Thunder Creek has been all ears

Published 12:00 am Wednesday, August 29, 2007

IVOR—Thunder Creek fans, the band has been listening.

The self-explanatory title of their latest bluegrass release, “By Request,” was a result of fans’ inquiries.

Available the week of Aug. 27, the CD touts 14 songs including old country, bluegrass and traditional tunes—performed the Thunder Creek way.

Among titles like, “Thunder Creek Express (Orange Blossom Special),” “Foggy Mountain Breakdown” and “Before The Next Teardrop Falls,” there is also a gospel song, “What a Friend We Have in Jesus,” and John Denver’s folk tune, “Back Home Again.” It will take listening to the release to find out why “The Ballad of Jed Clampett” is the last song on the CD.

“(These are) songs that people ask us to do all the time,” said David Joyner of Ivor, who plays guitar, and performs lead, baritone and bass vocals.

The rest of the band is Bobby Scarborough of Wakefield on bass; Troy Scarborough of Smithfield on banjo, and tenor and lead vocals; Delk Batten of Smithfield on guitar, lead and baritone vocals; Aaron Canterbury of Toano on mandolin; and Jeff Collins of Newport News on fiddle, lead, tenor and baritone vocals.

The third release for Thunder Creek, which formed in 2003, was once again recorded at Cham Laughlin Recording Studios in Disputanta, and Laughlin is a guest guitarist on “By Request.” David Joyner’s wife, Susan, handles all the photography, graphics and layout.

According to Joyner, the CD took seven months to produce, because “we were more picky this time,” he said, grinning.

To date, 3,400 copies of the first two CDs have sold.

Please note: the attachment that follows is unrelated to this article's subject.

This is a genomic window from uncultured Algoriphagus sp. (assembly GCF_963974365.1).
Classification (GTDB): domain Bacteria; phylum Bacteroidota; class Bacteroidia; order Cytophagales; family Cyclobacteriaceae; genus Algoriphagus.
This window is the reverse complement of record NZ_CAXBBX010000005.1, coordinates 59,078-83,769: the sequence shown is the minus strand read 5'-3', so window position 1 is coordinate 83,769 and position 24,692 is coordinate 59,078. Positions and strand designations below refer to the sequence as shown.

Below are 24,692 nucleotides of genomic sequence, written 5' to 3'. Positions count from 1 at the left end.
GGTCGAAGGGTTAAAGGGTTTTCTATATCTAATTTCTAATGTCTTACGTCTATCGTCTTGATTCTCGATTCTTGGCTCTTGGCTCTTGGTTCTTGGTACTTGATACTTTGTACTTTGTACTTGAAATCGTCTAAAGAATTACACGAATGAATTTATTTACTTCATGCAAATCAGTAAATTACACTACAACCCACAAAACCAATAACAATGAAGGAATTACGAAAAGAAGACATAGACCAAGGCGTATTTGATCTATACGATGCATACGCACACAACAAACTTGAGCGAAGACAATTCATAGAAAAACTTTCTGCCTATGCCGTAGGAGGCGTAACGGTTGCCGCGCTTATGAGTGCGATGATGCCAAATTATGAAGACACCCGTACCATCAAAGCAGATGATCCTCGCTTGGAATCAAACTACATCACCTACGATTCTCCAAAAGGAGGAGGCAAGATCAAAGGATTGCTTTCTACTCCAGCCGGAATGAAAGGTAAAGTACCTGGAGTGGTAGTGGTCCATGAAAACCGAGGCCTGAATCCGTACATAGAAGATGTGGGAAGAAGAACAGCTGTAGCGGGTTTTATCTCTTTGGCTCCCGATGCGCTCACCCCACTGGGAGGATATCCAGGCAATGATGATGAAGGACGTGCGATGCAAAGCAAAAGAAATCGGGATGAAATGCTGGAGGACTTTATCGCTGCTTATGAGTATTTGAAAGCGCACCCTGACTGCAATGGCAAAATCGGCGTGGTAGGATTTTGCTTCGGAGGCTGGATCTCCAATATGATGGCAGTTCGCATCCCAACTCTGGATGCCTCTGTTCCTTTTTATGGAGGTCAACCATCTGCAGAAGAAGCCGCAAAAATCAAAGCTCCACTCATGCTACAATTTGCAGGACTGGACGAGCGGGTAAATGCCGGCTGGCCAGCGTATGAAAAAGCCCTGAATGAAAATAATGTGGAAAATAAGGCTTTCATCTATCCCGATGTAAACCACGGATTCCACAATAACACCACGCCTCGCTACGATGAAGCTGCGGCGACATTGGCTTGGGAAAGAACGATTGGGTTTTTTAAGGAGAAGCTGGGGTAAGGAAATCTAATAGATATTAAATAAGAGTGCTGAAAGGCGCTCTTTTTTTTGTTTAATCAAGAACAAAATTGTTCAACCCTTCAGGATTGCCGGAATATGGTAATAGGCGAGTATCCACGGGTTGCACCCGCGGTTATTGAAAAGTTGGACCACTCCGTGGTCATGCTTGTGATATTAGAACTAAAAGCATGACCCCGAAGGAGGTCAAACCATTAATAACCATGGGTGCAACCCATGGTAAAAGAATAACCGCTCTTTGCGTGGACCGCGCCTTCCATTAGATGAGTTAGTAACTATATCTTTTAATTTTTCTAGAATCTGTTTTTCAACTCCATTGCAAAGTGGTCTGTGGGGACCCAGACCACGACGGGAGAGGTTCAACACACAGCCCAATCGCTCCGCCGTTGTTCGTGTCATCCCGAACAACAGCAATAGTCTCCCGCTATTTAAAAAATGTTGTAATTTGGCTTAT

The band has come a long way from the first two performances, which were at Mill Swamp Baptist Church in Smithfield and The Wakefield Foundation, respectively.

The band has been “adopted” by the Foundation, and Thunder Creek always saves a couple of slots for gigs at the organization’s fund-raisers.

“Our music is now on 42 radio stations in Virginia, West Virginia, North Carolina and Washington, D.C.,” Joyner said. “We’ve just joined the International Bluegrass Music Association, and we already have about 20 tentative bookings just for county fairs for 2008.”

Serious about heading down the road to perform Thunder Creek bought a bus in October — a 45-footer that happened to be formerly owned by the Sawyer Brown band, a country music group named after the name of the road where they rehearsed.

“Sometimes we invite a few local fans to take trips with us on the bus so they don’t have to drive out of town,” said Joyner. “(The bus) is our home away from home while we’re traveling.”

Joyner doesn’t hesitate to give recognition to the source of their latest success, noting that God has been smiling on them for a while now. And of course, credit is due to other sources as well.

“If it wasn’t for our wives, we couldn’t exist,” said Joyner. “They are the backbone of this group.”

Thunder Creek not only recently opened for the Marshall Tucker Band at the Pork, Peanut and Pine Festival in Surry, they left there to make it the Todi Music Fest in Portsmouth in time to open for Tony Rice, known for his acoustic flat picking. The band also performed at the Franklin-Southampton County Fair.

More upcoming shows include Pinecrest Baptist Church in Portsmouth Sept. 1 at 6 p.m.; headlining at the historic Strasburg Theater in Strasburg, Va., Sept. 2, from 3 to 5 p.m.; The Wakefield Foundation Sept. 15 at 7 p.m.; and Hickory Ruritan Club in Chesapeake Sept. 22 at 9 p.m.

Plans are in the making for another gospel CD, a Christmas CD and a demo CD to be distributed nationwide.

For more show dates and information, log onto To check out Cham Laughlin Recording Studio, visit